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City votes to raise development charges, skip federal funds

The city’s decision to raise development charges means it can’t apply for a new federal housing fund.

Good morning!

I hope everyone is enjoying the weather. The boy and I spent a lovely little afternoon downtown after getting a bike tire repaired at Retro Rides. It’s always nice to be able to stop for a bite while waiting on a quick and friendly repair.

With the long weekend coming, the Lookout won’t be publishing on Monday. We’ll be back to our regular programming on Wednesday.

We’ve got plenty to get to today, so let’s get to it.

— Robert Hiltz, managing editor


Friday: 23 🌡️ 14 | 🌦

Saturday: 23 🌡️ 14 | 🌦

Sunday: 27 🌡️ 14 | ☀️

Monday: 28 🌡️ 15 | ☀️


Council votes to up development charges, rename centre after Diane Deans

What happened: City council voted to increase development charges in the city for new homes by between $4,700 and $6,500, CTV reported. The lower increase will be for homes inside the Greenbelt.

  • New homes built outside the Greenbelt require buildingf more infrastructure, leading to the higher increase in development charges.

Foregoing funds: By voting for the increase, the city will lose out on the ability to apply for its slice of a new $6 billion federal housing fund, CBC reported. It’s a risk, but one Mayor Mark Sutcliffe thinks is worthwhile.

  • “We have to calculate, are we better off freezing development charges and losing out on all the revenue that we would need from that to build better communities? … And clearly, by a significant amount, we are better off increasing development charges to pay for the infrastructure in new communities than we are accessing the infrastructure funds,” Sutcliffe told reporters,” according to CBC.

Higher prices: The move is not without detractors. Increasing development charges increases the cost of new homes, as builders pass the fees onto buyers. The fees are also pegged to inflation, and will rise again in the fall.

The principle of the charges is that growth pays for growth. Coun. Shawn Menard argued the city would better be able to constrain development charges if the city stopped expanding the urban boundary, the Ottawa Citizen reported

  • The principle of growth paying for growth is that new developments should cover the cost of additional infrastructure, developers, and the people who buy the homes, pay for it, rather than existing residents helping pay for a growing city through higher taxes. The argument goes that eliminating the charges and making homes cheaper expands the tax base quicker, making the charges less necessary.

Also at council

Diane Deans: Councillors paid tribute to their former colleague, voting unanimously to rename the Greenboro Community Centre after Deans, who died this week from ovarian cancer, CTV reported. A celebration of life for Deans will be held May 25.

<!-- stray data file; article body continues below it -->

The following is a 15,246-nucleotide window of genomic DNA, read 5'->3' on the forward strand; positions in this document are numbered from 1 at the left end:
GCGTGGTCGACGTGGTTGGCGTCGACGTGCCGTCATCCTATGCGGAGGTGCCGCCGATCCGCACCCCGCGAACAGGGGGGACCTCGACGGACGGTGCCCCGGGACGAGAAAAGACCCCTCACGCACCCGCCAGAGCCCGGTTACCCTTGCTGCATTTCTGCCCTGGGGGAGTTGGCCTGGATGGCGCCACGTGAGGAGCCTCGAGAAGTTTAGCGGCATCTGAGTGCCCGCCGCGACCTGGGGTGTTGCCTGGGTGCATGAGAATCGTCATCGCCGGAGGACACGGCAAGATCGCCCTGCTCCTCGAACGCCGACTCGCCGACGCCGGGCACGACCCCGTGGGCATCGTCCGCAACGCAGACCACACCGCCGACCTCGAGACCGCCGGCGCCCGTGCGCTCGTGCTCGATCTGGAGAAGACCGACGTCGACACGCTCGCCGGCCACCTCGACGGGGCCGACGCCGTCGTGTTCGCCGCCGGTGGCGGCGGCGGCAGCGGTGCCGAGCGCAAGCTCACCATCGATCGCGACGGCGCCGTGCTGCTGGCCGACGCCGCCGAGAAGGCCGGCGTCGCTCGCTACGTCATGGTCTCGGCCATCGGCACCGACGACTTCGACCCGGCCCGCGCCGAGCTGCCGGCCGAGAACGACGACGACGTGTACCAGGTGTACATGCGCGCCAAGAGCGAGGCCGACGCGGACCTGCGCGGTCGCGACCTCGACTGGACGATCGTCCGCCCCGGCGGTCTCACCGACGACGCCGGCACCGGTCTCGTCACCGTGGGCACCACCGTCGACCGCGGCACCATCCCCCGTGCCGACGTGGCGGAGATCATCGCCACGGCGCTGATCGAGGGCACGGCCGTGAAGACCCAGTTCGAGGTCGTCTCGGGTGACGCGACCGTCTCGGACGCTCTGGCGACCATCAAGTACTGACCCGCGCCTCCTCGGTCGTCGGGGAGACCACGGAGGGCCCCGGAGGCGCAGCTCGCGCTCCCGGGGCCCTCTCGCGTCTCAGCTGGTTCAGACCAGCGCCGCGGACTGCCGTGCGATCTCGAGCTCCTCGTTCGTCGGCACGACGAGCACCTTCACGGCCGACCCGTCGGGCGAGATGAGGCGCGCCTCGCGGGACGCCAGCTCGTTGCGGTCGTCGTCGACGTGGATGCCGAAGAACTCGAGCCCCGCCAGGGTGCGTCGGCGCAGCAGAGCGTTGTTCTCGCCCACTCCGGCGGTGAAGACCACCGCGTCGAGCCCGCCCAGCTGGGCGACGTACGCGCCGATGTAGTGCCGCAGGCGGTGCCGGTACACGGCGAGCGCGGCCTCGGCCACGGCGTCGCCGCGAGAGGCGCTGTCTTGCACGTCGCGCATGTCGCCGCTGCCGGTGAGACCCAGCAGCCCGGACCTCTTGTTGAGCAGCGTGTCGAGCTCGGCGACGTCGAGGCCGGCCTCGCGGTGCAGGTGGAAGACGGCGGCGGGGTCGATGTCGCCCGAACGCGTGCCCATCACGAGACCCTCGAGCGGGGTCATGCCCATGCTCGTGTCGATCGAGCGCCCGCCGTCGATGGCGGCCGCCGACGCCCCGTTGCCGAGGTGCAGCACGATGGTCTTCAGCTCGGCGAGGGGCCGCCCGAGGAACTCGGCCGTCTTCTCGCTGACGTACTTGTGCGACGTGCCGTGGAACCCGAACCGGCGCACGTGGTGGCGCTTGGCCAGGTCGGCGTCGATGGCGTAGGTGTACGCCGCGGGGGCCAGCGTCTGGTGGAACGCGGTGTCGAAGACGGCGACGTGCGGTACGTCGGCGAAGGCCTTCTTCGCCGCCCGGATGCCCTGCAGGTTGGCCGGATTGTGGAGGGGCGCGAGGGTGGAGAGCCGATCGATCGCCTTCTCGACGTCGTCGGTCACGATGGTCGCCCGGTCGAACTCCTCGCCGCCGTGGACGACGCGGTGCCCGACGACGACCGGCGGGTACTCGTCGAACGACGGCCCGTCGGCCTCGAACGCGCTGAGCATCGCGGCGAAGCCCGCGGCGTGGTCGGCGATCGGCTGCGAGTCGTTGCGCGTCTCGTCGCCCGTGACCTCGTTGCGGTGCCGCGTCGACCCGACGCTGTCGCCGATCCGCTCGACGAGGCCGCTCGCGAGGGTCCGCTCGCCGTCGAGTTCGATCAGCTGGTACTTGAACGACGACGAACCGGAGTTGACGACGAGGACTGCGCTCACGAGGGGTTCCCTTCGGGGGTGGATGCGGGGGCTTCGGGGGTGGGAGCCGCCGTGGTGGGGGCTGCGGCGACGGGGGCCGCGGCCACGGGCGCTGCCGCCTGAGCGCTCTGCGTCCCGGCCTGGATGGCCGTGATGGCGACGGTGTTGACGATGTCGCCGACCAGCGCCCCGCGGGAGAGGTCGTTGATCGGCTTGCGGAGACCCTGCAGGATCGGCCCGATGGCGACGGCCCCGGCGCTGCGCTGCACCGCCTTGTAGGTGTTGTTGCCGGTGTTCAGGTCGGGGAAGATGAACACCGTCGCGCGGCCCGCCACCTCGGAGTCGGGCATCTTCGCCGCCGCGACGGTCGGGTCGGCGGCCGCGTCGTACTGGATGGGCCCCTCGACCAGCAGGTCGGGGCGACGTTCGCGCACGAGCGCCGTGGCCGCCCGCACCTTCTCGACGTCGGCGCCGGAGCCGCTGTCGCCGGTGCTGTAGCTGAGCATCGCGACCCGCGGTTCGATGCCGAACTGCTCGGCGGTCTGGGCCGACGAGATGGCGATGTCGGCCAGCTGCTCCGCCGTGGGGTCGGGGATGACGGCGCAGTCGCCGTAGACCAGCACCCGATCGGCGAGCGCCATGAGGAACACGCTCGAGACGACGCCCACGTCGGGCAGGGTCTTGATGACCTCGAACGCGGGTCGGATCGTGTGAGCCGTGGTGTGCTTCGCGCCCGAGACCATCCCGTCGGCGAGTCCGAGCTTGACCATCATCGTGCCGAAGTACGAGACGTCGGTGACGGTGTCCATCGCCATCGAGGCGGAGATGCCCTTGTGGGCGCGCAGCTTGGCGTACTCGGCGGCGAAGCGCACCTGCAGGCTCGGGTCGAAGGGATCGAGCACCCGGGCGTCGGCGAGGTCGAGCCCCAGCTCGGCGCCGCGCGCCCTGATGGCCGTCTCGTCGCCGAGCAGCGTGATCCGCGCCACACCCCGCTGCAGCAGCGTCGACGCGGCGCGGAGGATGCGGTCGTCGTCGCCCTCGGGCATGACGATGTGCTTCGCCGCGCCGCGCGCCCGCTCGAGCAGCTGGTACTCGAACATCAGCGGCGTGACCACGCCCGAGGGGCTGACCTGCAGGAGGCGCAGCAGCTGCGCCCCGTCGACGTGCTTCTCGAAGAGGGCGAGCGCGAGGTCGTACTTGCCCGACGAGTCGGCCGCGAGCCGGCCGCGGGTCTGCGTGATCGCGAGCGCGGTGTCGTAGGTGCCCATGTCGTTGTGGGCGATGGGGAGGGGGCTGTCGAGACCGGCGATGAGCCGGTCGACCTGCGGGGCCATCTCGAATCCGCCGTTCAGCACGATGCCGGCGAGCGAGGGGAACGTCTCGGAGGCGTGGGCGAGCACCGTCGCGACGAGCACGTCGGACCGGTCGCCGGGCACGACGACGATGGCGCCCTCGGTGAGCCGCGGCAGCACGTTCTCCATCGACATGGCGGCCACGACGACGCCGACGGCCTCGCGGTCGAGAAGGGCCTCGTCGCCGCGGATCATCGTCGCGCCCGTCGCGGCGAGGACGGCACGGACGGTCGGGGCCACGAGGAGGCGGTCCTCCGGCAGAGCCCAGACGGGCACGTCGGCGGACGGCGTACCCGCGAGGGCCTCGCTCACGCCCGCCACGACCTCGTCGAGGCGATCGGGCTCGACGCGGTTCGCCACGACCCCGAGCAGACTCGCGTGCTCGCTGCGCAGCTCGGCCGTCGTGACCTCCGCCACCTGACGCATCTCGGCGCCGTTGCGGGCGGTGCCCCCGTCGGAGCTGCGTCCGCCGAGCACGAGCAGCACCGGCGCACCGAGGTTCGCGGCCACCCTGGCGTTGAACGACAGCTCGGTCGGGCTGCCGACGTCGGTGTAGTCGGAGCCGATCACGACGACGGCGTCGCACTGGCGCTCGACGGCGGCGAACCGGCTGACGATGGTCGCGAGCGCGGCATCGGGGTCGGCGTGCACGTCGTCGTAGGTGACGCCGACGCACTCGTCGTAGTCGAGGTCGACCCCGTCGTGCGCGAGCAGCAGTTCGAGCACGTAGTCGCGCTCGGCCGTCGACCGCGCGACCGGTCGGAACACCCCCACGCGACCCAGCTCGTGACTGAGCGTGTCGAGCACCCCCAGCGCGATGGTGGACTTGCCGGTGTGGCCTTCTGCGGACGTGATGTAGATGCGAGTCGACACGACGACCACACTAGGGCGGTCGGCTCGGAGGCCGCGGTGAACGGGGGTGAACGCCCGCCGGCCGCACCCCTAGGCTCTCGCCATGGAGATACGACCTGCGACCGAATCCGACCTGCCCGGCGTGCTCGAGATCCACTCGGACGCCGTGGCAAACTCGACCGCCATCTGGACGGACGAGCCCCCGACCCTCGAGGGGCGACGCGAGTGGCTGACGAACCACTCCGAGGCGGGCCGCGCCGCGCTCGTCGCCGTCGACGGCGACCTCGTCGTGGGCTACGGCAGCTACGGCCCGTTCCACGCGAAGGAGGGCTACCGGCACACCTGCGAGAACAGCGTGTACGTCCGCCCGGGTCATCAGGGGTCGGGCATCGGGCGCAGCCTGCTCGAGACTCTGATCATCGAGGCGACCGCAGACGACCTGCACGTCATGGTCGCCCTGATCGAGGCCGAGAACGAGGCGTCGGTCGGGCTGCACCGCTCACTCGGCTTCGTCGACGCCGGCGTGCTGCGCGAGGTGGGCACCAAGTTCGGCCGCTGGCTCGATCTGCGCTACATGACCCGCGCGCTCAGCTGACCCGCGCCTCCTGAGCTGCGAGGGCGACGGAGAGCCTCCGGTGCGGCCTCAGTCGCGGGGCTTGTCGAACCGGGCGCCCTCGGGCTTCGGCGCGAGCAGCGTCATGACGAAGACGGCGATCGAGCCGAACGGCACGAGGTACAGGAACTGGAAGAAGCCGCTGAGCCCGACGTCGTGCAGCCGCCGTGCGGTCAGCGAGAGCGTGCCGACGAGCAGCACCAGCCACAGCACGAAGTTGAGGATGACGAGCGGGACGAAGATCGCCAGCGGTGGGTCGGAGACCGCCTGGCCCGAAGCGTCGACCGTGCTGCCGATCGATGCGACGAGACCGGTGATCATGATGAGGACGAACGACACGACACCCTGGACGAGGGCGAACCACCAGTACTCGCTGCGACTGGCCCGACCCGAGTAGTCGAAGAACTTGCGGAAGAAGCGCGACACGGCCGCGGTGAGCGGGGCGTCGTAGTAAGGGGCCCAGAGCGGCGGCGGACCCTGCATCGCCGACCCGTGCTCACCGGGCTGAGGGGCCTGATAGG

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🤒 21: The number of confirmed measles cases in the province in just the first four months of the year. That’s one shy of the recent full-year record of 22 cases in 2014. [CBC]

🏠 -58%: Housing starts were down this much in April compared to April 2023 in the city. Despite an increase in single-family home construction of 12%, all other types of construction dropped 66%. [CMHC]


Still no date for Trillium opening

What happened: The opening of the north-south Trillium O-Train line is at least two and a half months away, but even that date is fuzzy at best. The director of the city’s rail construction told reporters that the line couldn’t open for six to 10 weeks after all the operators are trained, and that’s at least a month away, CBC reported.

  • Even still, Michael Morgan would not commit to an opening date. Trains have yet to run 18 hours a day, so more testing on the line is required. When it’s online, trains will run once every 12 minutes, but they have yet to run at that frequency.

Much of the new line runs on only one set of rails. This means any delay or failure has serious consequences for the whole line. The city is also wary of repeating the rushed and disastrous opening of the Confederation Line. Still, the line, which extends the old O-Train line and uses similar diesel infrastructure, is more than two years behind schedule.

Spring opening? Transit general manager Renée Amilcar has maintained that the new train line will open up in the spring, but the current pace would put the opening into the summer. Staff had previously warned the line, which runs through Carleton University, may not open until well after classes restart in September.


👶 The provincial government is going to move to a cost-based funding model for the federally funded daycare system. Providers had been asking from nearly the start of the program for this type of funding, as rents and other costs they couldn’t claim were ineligible for subsidzed funding. The details of the model weren’t announced, but it will be in place for the start of 2025. [CTV]

🛒 Two weeks into an online-organized boycott of Loblaw stores, the company has decided to sign the federal grocery code of conduct. The company insists the decision to sign has nothing to do with the boycott, which had a key demand the company sign onto the code, which is designed to make transactions between retailers and suppliers more fair. [CTV]